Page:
Campus Recreation Aims at Unifying the College Campus


Alexa Shockley

Sand volleyball is just one of the many new campus recreation offerings for next year.

Guest Contributor, Lucas Biggerstaff

As Emory & Henry college begins to implement club sports, the effects are felt throughout the college including the student body. Conor White, a senior at Emory & Henry college says “the implementation of club sports and other recreational activities will open up a whole new way for me and my friends to socialize and hang out.”

Dylan Johnson, director of the campus recreation at Emory & Henry College, explains that “intramural sports, which are different from club sports, were the only thing on campus for a while and this added some inclusivity by allowing anyone to be a part of these groups. Club sports will be a great resource for those who did a sport in high school and want to continue it in college but not necessarily at a varsity level.”

Club sports add a whole new level of social life to a college campus as Johnson elaborates; “it will add another thing for students to be a part of on campus. It will give students more events to go and watch with friends and it will give students participating to be a part of a social group that shares a common interest.”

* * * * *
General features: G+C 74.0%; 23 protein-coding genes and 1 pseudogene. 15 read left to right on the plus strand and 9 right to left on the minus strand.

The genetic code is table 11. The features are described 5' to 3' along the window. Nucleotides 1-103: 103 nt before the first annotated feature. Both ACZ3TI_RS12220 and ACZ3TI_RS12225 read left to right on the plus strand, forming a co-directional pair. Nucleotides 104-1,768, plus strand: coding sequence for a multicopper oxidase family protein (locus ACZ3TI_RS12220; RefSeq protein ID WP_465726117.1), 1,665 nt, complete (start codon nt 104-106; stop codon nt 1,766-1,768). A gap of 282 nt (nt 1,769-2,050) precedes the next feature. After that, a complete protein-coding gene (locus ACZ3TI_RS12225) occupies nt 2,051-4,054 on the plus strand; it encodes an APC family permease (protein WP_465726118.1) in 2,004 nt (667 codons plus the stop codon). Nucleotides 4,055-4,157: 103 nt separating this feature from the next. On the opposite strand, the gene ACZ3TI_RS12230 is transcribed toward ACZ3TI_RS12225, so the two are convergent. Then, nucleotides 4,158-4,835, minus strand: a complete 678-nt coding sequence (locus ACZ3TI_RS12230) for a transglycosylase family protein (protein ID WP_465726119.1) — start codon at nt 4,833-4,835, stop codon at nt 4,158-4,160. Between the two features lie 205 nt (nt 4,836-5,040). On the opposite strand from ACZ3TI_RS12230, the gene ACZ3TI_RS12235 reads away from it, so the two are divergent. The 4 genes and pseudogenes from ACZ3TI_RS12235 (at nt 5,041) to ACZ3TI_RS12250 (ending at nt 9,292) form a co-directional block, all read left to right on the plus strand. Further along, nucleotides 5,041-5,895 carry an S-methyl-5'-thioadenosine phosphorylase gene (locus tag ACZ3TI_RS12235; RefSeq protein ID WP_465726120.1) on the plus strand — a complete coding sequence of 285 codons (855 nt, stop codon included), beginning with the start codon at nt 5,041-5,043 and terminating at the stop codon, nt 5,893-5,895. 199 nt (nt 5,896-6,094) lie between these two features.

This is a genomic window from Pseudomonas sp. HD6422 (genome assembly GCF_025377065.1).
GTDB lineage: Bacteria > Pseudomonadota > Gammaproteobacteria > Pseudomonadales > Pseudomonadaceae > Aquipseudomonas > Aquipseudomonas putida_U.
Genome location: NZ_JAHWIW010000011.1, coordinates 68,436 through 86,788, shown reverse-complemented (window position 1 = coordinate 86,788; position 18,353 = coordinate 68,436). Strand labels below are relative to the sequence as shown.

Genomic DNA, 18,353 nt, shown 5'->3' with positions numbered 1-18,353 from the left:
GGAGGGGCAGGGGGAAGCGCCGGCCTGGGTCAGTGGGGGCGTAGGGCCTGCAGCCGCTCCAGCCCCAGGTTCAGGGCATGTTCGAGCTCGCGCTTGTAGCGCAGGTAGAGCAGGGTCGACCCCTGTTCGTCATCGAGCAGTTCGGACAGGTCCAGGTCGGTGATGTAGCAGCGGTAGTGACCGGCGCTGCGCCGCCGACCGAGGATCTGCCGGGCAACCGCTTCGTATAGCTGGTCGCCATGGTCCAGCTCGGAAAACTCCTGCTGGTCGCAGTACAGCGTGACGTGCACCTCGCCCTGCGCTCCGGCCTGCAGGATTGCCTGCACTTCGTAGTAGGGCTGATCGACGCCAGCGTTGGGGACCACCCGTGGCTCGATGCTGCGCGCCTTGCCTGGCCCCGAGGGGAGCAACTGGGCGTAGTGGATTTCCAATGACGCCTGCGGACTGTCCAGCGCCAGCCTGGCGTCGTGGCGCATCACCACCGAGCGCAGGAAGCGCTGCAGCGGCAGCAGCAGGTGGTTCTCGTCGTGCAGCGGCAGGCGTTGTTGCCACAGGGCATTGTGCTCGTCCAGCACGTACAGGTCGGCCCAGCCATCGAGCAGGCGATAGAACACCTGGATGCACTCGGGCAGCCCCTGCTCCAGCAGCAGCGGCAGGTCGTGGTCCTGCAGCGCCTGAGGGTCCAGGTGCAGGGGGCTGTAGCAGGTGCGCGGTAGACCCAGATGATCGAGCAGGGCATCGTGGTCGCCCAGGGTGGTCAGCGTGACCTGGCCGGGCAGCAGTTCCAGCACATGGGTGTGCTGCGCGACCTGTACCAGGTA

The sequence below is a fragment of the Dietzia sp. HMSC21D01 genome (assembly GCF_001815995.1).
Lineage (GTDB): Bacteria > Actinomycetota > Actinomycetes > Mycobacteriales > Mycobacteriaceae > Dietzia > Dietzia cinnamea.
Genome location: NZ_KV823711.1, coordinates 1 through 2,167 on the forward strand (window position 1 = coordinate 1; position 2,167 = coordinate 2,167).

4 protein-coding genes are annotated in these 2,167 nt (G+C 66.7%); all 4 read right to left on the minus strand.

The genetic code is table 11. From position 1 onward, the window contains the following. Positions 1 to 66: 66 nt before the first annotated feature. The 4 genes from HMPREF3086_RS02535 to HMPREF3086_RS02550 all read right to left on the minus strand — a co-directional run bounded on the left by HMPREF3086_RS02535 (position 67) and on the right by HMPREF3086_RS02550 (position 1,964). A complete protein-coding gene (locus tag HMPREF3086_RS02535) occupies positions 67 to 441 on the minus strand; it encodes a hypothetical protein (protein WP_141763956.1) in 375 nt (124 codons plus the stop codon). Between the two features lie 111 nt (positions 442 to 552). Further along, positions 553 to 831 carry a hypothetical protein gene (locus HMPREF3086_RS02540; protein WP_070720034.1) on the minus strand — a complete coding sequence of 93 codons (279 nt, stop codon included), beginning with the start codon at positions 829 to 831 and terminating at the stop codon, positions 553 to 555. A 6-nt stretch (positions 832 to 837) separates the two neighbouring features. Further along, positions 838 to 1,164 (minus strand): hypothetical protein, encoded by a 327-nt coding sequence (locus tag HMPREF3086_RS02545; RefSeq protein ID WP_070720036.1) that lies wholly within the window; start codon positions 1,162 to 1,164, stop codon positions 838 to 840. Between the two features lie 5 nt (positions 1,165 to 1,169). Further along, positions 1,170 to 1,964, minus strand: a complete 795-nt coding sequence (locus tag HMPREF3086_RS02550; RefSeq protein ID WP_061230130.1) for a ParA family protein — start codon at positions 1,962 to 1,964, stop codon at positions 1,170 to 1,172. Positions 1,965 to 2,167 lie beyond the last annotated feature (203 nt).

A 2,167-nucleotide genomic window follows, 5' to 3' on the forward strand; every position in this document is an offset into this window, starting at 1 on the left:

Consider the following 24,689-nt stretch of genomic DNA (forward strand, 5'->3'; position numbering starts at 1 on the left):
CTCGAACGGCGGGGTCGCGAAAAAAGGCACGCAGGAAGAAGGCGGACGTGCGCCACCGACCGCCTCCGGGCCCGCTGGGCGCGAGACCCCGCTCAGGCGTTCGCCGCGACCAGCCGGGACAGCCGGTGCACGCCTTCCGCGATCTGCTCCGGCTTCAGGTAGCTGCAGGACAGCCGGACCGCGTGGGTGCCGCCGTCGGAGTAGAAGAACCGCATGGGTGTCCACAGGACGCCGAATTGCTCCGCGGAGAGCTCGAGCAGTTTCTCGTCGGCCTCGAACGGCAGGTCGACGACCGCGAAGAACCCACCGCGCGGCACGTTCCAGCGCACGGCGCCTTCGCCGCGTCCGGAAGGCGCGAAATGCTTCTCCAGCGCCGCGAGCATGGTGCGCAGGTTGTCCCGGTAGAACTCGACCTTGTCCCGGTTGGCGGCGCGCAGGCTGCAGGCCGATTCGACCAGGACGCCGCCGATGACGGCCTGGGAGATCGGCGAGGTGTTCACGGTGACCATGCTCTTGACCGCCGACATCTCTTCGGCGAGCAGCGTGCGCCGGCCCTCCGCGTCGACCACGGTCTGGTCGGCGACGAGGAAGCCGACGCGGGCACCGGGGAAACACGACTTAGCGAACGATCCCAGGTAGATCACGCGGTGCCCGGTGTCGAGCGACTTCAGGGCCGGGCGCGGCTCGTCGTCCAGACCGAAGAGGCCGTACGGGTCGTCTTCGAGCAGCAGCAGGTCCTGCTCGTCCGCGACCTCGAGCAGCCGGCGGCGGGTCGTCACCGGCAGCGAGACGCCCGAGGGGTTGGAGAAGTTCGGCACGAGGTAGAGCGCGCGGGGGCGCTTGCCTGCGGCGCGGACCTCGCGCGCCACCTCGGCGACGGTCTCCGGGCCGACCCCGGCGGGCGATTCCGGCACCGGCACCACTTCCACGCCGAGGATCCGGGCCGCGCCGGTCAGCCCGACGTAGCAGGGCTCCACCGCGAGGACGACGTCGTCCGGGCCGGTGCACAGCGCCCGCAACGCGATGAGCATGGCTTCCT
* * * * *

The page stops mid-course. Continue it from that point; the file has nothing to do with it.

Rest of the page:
On top of affecting the current students, Johnson explains that it adds another benefit for new students as well; “students who have participated in sports in high school but are not necessarily ready for the commitment of a full varsity sport will be drawn to this idea of club sports. This will allow us to be able to get more students on campus.”

The programs are going to be implemented very quickly as Johnson says “the programs are going to begin the week that students get back to campus for next semester in August. Classes such as yoga will occur weekly and other classes such as Zumba and some biking classes will occur every 2-3 weeks. All of these classes and services will be completely free of charge to students as a way to promote physical and social activity on campus through these programs.”

The programs are aimed at representing more than just physical health as well. “Wellness is more than just going outside and shooting a basketball or taking a run around campus, it also includes nutrition and relationship building and so these programs will allow the students to build those relationships to aid in the wellness of all students on campus. Wholistic health is important to me,” Johnson explains.

Dylan Johnson encourages students to reach out and contact him about potential ideas and welcomes student suggestions via email: [email protected] or phone number: 276-944-6335.